Big Red Bash #4:Betoota – Ghost Town

 

Arra Road – Version 2

The word “outback” brings to mind visions of an open barren landscape, sparsely populated, dotted with the ruins of abandoned homes and towns. Yet the journey into western Queensland has been anything but solitary. All along the way, we have been part of a long convoy of caravans and trailers, many heading to the same location – the Big Red Bash.

Whenever or wherever we stop, one of the first questions to be asked of a fellow traveller is, “Heading to the Bash?”, followed by, “Where are you from?”. From all over Australia, music lovers have hooked up their vans and trailers and headed for the Bash. Some are travelling in groups, while others, like us, are travelling on their own. But it doesn’t matter where you stop, or who you meet, the friendliness of strangers is always the same. There is a sense of camaraderie. We are all heading into a remote and harsh landscape, and you never know when you will need to depend on the kindness of strangers.

As we headed north from the Dig Tree along the Arrabury Road, we could see the direction of the road by the long dust cloud that preceded us. We could even count the number of vehicles in front of us by the number of dust clouds. Sometimes we would pass a group of caravans that had pulled off onto the side of the road for morning tea or smoko, as it is often called in regional QLD. With a friendly wave, we would move up a few places in the convoy.

The landscape was indeed quite barren but possessed a stark beauty. You might wonder what could survive out here – but then, we are currently in the middle of one of the worst droughts in living memory. It would be interesting to travel out this way after a wet winter and see the difference.

Haddon Corner

 

We took a little detour off the main road out to Haddon Corner, the point where the borders of Queensland and South Australia meet. It wasn’t until we actually got almost to the end of the road, that we discovered you had to cross two sand dunes. We made it over the first sand dune, but decided to ditch the trailer to cross the second, and pick it up on the way back. I must admit, after all that, Haddon Corner was a little disappointing. I was at least expecting a sign, but there was a monument.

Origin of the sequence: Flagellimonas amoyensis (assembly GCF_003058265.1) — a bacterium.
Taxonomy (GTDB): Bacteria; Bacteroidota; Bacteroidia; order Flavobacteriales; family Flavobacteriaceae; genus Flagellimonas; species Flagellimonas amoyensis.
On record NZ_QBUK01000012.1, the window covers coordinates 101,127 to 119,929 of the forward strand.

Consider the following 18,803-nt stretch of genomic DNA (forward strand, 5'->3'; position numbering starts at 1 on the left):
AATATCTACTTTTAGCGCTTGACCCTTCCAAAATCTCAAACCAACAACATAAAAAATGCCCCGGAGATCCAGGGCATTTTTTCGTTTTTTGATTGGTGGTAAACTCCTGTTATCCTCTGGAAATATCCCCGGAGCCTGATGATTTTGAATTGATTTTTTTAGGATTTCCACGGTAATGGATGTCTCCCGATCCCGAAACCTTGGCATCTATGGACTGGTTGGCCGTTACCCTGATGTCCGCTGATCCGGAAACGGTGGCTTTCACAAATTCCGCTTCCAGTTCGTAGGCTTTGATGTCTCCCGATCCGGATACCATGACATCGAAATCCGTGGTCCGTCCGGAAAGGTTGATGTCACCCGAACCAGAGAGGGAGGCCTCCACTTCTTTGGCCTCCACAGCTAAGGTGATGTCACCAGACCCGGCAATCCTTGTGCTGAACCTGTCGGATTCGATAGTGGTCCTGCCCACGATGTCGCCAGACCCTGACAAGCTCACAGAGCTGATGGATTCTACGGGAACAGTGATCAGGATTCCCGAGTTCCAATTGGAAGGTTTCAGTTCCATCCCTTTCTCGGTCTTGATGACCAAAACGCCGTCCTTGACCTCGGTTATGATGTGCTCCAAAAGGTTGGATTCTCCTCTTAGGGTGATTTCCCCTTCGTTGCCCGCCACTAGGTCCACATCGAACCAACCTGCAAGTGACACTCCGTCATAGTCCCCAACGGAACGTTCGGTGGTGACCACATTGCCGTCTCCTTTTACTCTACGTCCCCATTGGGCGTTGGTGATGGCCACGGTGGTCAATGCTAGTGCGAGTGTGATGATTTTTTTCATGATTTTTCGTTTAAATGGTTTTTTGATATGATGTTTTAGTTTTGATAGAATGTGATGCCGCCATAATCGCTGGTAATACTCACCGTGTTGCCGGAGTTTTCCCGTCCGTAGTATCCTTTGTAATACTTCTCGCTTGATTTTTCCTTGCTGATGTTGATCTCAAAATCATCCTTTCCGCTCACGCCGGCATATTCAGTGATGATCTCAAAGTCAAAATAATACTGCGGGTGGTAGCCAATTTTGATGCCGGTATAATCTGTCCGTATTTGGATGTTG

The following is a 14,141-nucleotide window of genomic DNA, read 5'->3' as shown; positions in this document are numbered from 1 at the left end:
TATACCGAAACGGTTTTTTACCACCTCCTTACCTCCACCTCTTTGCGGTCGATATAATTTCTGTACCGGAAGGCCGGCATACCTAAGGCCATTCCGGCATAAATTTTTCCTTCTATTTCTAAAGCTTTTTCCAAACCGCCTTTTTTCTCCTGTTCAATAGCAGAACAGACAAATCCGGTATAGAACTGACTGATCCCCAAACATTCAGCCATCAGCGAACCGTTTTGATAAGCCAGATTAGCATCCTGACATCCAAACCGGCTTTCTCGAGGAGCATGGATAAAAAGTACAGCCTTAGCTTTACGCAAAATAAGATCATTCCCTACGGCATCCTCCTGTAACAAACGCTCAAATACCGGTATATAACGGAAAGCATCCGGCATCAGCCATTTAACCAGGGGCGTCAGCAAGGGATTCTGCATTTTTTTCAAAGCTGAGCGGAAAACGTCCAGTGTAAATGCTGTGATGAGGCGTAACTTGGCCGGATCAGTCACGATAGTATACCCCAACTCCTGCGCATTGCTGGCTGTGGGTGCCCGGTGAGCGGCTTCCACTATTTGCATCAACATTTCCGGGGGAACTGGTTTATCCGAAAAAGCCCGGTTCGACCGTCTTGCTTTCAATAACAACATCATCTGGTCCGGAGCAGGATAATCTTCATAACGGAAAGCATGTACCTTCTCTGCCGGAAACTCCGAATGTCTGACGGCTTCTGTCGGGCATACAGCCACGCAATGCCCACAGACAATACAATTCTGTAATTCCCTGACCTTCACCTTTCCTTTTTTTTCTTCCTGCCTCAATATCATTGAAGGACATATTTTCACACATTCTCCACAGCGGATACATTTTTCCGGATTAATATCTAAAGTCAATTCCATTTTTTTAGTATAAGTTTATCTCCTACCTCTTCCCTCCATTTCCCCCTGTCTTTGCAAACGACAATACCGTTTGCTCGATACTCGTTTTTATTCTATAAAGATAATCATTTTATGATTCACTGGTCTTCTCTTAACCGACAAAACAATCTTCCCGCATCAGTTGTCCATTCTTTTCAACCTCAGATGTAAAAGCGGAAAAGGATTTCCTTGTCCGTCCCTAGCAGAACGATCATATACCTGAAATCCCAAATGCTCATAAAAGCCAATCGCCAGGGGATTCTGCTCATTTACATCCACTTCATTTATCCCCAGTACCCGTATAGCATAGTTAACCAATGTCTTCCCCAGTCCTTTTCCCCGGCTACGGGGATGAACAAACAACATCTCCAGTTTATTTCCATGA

And finally we arrived at Betoota, a ghost town, with a population of zero.

 

Betoota Sign 2

So, why go to Betoota?

In Australian culture, the song “A Pub with no Beer” has achieved iconic status. Immortalised by Australian country singer, Slim Dusty, the words go like this…

But there’s nothing so lonesome, so morbid or drear                                                    Than to stand in a bar, of a pub with no beer…

The story of a pub with no beer actually dates back to 1943, when a farmer called Dan Sheahan wrote a poem about a pub with no beer. His poem became the inspiration for  Slim Dusty’s song. You can read more about Dan’s story and poem here.

 

Betoota Hotel

For the last 20 years, the Betoota Pub has been a pub with no beer. Like Noccundra, the Betoota Pub is the last standing building in what was once the town of Betoota. But not for much longer. The Betoota Pub is currently under renovation, with the aim of reopening in August, in time for the Betoota Races. The new owner happened to be there and was quite happy for all the tourists to have a wander through the pub and see the progress so far. The idea is that the pub will be open during the peak tourist season and perhaps for private functions. So, if you’re thinking of getting married in outback QLD, you might like to keep Betoota in mind!

After wandering through the pub, we headed down to the creek to find a peaceful little spot to camp. Plenty of other travellers had the same idea too. It was nice to enjoy the quietness before joining the throng of the gathering masses in Birdsville – our next stop.

 

Betoota

Big Red Bash #2: The Adventure Way

Car & Camper Trailer 2

On the first day of our outback adventure, Dan woke up very excited. He knew what was happening and he couldn’t wait to get going. As soon as breakfast was out of the way, he was in the car, quick as a flash, sitting in the back with a huge grin across his face. Unfortunately, Bec couldn’t come with us this time as the Bash clashed with the beginning of semester two.